DA:O let you choose what you were about to say, but not necessarily the tone, which lead you to saying stuff you didn't mean to, far more often than in ME, where you got to choose tone, which is far more important to a conversation. If you've ever been in a social situation, you already know this. Of course ME let you ask specific questions when you needed to, as well. I think choosing a specific line of dialog, like in DA:O, sans tone, and then trying to guess how the other person will take it, only reflects reality if you have no social skills whatsoever. When I was playing Shepard I actually got the feeling like I was controlling how Shepard behaved, which is what roleplaying is to me, at any rate.
" @Ihmishylje said:It's a fair point that the combat in Jade Empire was repetitive, but then, I don't play Bioware games for their combat. I don't really understand why anyone would play them for combat (which isn't to say that combat in Bioware games is never enjoyable, it often is). There are a thousand games out there with more refined combat. I come to Bioware for immersion: atmosphere, story, dialogue, character, roleplaying -- all those things that Bioware almost has a monopoly in. There's not a ton of competition. Well, Obsidian, but that's about it." @TekZero said:The repetitive combat got to me. I played through that game but it just wasn't as good as I would have liked. Definitely not up to the standards that Bioware set for itself after Baldur's Gate. "" @Levio said:Jade Empire was awesome. A lot of people enjoyed it. "Never played Jade Empire? That was a let down for just about everybody. "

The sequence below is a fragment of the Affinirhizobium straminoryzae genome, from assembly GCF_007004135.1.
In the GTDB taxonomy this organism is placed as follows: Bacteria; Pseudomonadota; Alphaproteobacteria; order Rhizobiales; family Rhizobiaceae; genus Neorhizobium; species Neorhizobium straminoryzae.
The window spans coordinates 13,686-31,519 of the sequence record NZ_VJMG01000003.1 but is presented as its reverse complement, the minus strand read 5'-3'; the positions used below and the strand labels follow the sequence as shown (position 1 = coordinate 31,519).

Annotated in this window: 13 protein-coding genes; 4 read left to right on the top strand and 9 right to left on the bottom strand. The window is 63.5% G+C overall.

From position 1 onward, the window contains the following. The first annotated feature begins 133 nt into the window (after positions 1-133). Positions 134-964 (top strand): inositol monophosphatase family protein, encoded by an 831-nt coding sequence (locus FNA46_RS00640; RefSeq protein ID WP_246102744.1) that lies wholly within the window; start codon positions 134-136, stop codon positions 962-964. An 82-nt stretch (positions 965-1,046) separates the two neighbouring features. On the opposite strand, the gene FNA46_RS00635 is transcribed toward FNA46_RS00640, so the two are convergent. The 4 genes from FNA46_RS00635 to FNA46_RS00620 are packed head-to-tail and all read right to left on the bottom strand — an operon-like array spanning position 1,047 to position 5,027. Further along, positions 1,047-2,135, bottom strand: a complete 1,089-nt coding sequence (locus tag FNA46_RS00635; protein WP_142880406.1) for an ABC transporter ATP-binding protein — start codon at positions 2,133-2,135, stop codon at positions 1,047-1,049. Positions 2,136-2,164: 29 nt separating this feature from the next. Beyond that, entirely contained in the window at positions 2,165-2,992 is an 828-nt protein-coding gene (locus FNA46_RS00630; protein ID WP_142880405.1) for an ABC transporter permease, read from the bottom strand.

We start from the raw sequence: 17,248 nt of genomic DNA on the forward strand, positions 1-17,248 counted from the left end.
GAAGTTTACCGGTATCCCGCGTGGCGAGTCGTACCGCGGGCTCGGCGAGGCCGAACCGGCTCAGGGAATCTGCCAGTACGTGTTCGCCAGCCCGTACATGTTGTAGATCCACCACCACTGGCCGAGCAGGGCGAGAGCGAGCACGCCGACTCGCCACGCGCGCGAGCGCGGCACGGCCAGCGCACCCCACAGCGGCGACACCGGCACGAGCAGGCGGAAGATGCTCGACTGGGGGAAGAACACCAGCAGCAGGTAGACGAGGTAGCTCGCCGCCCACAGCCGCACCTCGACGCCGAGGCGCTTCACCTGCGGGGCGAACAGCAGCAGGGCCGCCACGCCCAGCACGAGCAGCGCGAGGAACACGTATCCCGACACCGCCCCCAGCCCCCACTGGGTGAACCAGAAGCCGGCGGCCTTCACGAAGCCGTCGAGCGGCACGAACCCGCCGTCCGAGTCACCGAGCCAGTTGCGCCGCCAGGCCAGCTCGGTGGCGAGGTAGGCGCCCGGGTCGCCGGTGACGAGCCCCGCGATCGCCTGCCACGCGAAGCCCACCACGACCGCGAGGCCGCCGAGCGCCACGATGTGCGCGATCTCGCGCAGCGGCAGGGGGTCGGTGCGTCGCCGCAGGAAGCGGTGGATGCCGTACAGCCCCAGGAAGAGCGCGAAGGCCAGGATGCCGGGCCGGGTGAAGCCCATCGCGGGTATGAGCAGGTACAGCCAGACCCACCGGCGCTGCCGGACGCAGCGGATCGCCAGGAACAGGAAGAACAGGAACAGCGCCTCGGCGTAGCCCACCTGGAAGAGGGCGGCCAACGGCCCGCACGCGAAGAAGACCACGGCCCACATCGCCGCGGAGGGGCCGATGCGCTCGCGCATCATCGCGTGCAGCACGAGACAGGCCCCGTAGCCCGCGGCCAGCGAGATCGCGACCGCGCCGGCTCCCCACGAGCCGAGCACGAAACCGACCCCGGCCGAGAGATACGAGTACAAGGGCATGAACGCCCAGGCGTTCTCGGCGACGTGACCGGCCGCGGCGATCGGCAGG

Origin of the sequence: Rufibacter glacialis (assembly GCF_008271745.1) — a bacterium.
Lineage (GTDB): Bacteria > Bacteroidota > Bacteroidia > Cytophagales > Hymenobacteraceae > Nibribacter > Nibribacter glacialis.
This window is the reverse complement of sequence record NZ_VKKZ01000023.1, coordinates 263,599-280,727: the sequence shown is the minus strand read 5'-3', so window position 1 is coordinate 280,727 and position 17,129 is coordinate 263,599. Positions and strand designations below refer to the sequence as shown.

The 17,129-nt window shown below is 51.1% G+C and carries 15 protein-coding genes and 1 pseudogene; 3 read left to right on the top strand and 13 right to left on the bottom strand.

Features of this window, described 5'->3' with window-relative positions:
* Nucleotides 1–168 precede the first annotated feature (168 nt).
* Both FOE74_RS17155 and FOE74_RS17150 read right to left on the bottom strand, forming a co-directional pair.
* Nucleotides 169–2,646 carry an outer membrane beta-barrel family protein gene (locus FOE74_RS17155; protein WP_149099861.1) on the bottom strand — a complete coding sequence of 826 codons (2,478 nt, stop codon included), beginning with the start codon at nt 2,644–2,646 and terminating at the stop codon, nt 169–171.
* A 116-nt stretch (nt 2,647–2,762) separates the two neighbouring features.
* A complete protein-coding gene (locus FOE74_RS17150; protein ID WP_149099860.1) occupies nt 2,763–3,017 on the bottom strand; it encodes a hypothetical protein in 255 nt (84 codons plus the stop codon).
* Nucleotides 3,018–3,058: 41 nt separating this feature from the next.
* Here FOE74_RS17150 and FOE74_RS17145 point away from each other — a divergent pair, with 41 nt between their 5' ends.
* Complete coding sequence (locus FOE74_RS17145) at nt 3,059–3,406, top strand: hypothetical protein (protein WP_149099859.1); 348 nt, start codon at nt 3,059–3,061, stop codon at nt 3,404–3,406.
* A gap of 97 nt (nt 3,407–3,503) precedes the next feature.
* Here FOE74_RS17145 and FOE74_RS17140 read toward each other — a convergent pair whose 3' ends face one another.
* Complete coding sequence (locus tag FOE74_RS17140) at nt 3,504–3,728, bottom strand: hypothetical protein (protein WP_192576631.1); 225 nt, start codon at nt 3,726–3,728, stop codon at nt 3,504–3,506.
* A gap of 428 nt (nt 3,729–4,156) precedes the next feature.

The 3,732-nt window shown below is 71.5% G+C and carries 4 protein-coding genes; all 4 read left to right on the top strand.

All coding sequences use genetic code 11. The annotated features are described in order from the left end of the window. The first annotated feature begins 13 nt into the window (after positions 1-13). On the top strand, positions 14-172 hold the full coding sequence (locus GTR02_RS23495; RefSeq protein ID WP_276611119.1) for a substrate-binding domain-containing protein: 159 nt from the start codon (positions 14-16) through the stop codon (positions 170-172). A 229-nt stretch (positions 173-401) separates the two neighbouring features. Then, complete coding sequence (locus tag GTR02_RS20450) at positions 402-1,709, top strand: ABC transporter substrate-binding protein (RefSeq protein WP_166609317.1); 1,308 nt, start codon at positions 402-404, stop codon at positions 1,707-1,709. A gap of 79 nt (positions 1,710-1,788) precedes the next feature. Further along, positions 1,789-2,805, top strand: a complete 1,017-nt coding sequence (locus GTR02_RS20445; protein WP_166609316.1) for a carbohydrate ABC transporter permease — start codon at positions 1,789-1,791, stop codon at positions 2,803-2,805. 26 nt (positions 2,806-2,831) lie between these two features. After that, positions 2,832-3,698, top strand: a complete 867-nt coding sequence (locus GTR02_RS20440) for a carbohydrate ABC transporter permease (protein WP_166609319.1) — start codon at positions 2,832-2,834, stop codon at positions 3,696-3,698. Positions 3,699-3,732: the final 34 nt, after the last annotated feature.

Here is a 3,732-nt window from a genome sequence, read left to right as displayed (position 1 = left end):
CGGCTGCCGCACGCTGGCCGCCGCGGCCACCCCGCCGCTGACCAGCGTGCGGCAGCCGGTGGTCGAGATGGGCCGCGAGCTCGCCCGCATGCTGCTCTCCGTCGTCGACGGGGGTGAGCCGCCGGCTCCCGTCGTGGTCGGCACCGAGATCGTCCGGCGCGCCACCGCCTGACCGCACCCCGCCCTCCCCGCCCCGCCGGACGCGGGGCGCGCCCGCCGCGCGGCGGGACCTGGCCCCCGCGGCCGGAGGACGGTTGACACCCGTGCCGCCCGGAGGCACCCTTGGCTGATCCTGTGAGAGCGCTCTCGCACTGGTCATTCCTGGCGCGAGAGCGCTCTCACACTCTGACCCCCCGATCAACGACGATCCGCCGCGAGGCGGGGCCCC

" Bioware has yet to let me down! And they got that Star Wars MMO in the works too. "
" @Levio said:Jade Empire was awesome. A lot of people enjoyed it.Never played Jade Empire? That was a let down for just about everybody. "
" Bioware has yet to let me down! And they got that Star Wars MMO in the works too. "
Really? I mean fucking really? The combat? Not the story or the characters or the world or the atmosphere, or the looting and talking... but the combat? The best part? I get it that it's a throwback, I get that there's a degree of strategy going on in there but... and y'know, I quite enjoyed the game, quite easily my favourite of last year. However, the combat did feel janky and outdated on the Xbox, so I get it why they are changing it. Over the years Bioware have generated so much good will that I'm willing to bet this isn't going to be shit, even if they change some things. I've loved everything Bioware has done since KOTOR (which is probably my all time favourite game) but if they made that game today, it would feel a bit janky by today's standards. When I go back and play that game, I'm willing to look past that and enjoy it for what it its, but video games have evolved since then. So I really don't mind them refining some of the core elements. I don't think they'll make it Mass Effect in Ferelden, but bringing elements from ME or simply refining the existing ones to make the game more appealing to modern tastes -- I have no qualms with that.
" @Emperor_Jimmu said:
" Hopefully they will tone down the dumb action bullshit they put in the trailers. "
Well the CGI trailers for DA:O were dumb action bullshit too, so im not that worried about that.
Please don't change the combat too much, becouse that was the best part of the game."